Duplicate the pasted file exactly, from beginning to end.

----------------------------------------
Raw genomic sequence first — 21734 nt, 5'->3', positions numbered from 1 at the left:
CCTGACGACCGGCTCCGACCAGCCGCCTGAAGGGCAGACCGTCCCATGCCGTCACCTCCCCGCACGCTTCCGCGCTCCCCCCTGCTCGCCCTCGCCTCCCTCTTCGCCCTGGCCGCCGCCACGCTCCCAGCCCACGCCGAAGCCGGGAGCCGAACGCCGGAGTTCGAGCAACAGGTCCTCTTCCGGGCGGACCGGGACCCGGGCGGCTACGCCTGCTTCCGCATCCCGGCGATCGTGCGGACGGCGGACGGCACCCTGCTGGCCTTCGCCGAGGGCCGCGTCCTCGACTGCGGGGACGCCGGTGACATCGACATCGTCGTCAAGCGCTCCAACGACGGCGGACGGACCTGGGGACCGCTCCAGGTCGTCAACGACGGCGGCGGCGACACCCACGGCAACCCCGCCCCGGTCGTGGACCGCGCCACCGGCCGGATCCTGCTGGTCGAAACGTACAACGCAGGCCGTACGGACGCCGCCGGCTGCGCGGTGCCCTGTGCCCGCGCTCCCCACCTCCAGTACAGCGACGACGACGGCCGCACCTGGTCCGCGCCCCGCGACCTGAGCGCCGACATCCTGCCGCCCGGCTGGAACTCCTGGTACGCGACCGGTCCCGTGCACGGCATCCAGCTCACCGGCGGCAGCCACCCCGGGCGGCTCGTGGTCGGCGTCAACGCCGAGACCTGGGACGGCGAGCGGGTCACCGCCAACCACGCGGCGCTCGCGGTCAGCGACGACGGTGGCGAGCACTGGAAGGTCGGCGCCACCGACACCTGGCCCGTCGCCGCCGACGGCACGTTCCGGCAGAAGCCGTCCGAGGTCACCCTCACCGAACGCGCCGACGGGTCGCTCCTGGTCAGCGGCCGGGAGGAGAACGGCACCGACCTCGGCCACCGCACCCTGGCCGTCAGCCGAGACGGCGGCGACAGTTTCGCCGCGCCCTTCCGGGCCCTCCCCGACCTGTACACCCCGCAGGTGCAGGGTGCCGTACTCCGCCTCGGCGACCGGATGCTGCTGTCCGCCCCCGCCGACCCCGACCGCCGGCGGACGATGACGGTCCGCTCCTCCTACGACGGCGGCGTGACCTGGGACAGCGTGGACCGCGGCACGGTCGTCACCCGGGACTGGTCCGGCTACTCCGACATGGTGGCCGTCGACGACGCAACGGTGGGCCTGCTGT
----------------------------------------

Raw genomic sequence first — 21734 nt, 5'->3', positions numbered from 1 at the left:
CCTGACGACCGGCTCCGACCAGCCGCCTGAAGGGCAGACCGTCCCATGCCGTCACCTCCCCGCACGCTTCCGCGCTCCCCCCTGCTCGCCCTCGCCTCCCTCTTCGCCCTGGCCGCCGCCACGCTCCCAGCCCACGCCGAAGCCGGGAGCCGAACGCCGGAGTTCGAGCAACAGGTCCTCTTCCGGGCGGACCGGGACCCGGGCGGCTACGCCTGCTTCCGCATCCCGGCGATCGTGCGGACGGCGGACGGCACCCTGCTGGCCTTCGCCGAGGGCCGCGTCCTCGACTGCGGGGACGCCGGTGACATCGACATCGTCGTCAAGCGCTCCAACGACGGCGGACGGACCTGGGGACCGCTCCAGGTCGTCAACGACGGCGGCGGCGACACCCACGGCAACCCCGCCCCGGTCGTGGACCGCGCCACCGGCCGGATCCTGCTGGTCGAAACGTACAACGCAGGCCGTACGGACGCCGCCGGCTGCGCGGTGCCCTGTGCCCGCGCTCCCCACCTCCAGTACAGCGACGACGACGGCCGCACCTGGTCCGCGCCCCGCGACCTGAGCGCCGACATCCTGCCGCCCGGCTGGAACTCCTGGTACGCGACCGGTCCCGTGCACGGCATCCAGCTCACCGGCGGCAGCCACCCCGGGCGGCTCGTGGTCGGCGTCAACGCCGAGACCTGGGACGGCGAGCGGGTCACCGCCAACCACGCGGCGCTCGCGGTCAGCGACGACGGTGGCGAGCACTGGAAGGTCGGCGCCACCGACACCTGGCCCGTCGCCGCCGACGGCACGTTCCGGCAGAAGCCGTCCGAGGTCACCCTCACCGAACGCGCCGACGGGTCGCTCCTGGTCAGCGGCCGGGAGGAGAACGGCACCGACCTCGGCCACCGCACCCTGGCCGTCAGCCGAGACGGCGGCGACAGTTTCGCCGCGCCCTTCCGGGCCCTCCCCGACCTGTACACCCCGCAGGTGCAGGGTGCCGTACTCCGCCTCGGCGACCGGATGCTGCTGTCCGCCCCCGCCGACCCCGACCGCCGGCGGACGATGACGGTCCGCTCCTCCTACGACGGCGGCGTGACCTGGGACAGCGTGGACCGCGGCACGGTCGTCACCCGGGACTGGTCCGGCTACTCCGACATGGTGGCCGTCGACGACGCAACGGTGGGCCTGCTGT